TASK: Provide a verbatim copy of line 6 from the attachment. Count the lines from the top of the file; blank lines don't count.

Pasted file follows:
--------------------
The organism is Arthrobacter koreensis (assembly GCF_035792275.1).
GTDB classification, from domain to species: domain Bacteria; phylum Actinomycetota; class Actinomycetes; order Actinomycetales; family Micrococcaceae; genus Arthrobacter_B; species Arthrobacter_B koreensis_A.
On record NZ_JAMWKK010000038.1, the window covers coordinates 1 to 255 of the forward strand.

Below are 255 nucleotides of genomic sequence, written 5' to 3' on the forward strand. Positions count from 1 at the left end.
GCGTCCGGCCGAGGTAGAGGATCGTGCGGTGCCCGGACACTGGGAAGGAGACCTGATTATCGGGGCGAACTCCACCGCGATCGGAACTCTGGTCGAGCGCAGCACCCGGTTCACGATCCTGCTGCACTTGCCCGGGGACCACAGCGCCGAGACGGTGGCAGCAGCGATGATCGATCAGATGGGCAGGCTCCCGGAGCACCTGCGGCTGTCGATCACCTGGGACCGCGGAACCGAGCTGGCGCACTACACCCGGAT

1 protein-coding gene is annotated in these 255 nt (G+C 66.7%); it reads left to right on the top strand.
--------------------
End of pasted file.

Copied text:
1 protein-coding gene is annotated in these 255 nt (G+C 66.7%); it reads left to right on the top strand.